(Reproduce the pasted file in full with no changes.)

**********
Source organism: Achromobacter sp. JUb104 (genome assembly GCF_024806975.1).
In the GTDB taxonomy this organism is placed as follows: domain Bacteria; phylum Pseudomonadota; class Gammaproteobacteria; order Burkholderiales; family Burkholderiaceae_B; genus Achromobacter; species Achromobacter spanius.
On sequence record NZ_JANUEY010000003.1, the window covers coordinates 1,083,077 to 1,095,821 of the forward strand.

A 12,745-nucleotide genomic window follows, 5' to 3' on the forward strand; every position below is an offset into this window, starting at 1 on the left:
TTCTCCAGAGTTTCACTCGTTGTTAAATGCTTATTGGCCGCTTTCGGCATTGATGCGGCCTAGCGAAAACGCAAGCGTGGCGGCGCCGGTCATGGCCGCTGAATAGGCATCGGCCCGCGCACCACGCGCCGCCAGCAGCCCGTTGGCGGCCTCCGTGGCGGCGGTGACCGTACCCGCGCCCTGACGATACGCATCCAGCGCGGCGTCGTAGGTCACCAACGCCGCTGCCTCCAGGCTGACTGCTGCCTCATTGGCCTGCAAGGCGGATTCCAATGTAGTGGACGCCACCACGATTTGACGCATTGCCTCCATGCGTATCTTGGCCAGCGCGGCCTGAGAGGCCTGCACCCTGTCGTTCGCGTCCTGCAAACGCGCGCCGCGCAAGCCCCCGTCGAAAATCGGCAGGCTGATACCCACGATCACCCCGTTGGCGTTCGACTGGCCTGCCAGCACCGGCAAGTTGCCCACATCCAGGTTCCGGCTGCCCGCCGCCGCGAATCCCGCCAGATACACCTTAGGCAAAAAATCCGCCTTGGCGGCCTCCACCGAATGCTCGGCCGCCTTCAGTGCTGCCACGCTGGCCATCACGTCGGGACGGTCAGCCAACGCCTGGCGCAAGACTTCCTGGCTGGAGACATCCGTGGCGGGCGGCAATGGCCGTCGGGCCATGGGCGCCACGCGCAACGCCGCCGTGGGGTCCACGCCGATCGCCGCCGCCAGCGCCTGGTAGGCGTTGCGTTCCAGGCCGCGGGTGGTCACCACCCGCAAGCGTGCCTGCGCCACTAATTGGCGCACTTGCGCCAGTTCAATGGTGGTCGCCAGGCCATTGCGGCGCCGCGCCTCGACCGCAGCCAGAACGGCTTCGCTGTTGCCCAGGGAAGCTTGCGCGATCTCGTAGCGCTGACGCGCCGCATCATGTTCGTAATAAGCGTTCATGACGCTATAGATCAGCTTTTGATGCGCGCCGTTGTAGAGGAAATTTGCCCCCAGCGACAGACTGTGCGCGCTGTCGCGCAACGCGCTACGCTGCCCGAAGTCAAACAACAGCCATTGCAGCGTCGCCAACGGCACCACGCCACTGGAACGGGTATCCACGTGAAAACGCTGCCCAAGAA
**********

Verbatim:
Source organism: Achromobacter sp. JUb104 (genome assembly GCF_024806975.1).
In the GTDB taxonomy this organism is placed as follows: domain Bacteria; phylum Pseudomonadota; class Gammaproteobacteria; order Burkholderiales; family Burkholderiaceae_B; genus Achromobacter; species Achromobacter spanius.
On sequence record NZ_JANUEY010000003.1, the window covers coordinates 1,083,077 to 1,095,821 of the forward strand.

A 12,745-nucleotide genomic window follows, 5' to 3' on the forward strand; every position below is an offset into this window, starting at 1 on the left:
TTCTCCAGAGTTTCACTCGTTGTTAAATGCTTATTGGCCGCTTTCGGCATTGATGCGGCCTAGCGAAAACGCAAGCGTGGCGGCGCCGGTCATGGCCGCTGAATAGGCATCGGCCCGCGCACCACGCGCCGCCAGCAGCCCGTTGGCGGCCTCCGTGGCGGCGGTGACCGTACCCGCGCCCTGACGATACGCATCCAGCGCGGCGTCGTAGGTCACCAACGCCGCTGCCTCCAGGCTGACTGCTGCCTCATTGGCCTGCAAGGCGGATTCCAATGTAGTGGACGCCACCACGATTTGACGCATTGCCTCCATGCGTATCTTGGCCAGCGCGGCCTGAGAGGCCTGCACCCTGTCGTTCGCGTCCTGCAAACGCGCGCCGCGCAAGCCCCCGTCGAAAATCGGCAGGCTGATACCCACGATCACCCCGTTGGCGTTCGACTGGCCTGCCAGCACCGGCAAGTTGCCCACATCCAGGTTCCGGCTGCCCGCCGCCGCGAATCCCGCCAGATACACCTTAGGCAAAAAATCCGCCTTGGCGGCCTCCACCGAATGCTCGGCCGCCTTCAGTGCTGCCACGCTGGCCATCACGTCGGGACGGTCAGCCAACGCCTGGCGCAAGACTTCCTGGCTGGAGACATCCGTGGCGGGCGGCAATGGCCGTCGGGCCATGGGCGCCACGCGCAACGCCGCCGTGGGGTCCACGCCGATCGCCGCCGCCAGCGCCTGGTAGGCGTTGCGTTCCAGGCCGCGGGTGGTCACCACCCGCAAGCGTGCCTGCGCCACTAATTGGCGCACTTGCGCCAGTTCAATGGTGGTCGCCAGGCCATTGCGGCGCCGCGCCTCGACCGCAGCCAGAACGGCTTCGCTGTTGCCCAGGGAAGCTTGCGCGATCTCGTAGCGCTGACGCGCCGCATCATGTTCGTAATAAGCGTTCATGACGCTATAGATCAGCTTTTGATGCGCGCCGTTGTAGAGGAAATTTGCCCCCAGCGACAGACTGTGCGCGCTGTCGCGCAACGCGCTACGCTGCCCGAAGTCAAACAACAGCCATTGCAGCGTCGCCAACGGCACCACGCCACTGGAACGGGTATCCACGTGAAAACGCTGCCCAAGAA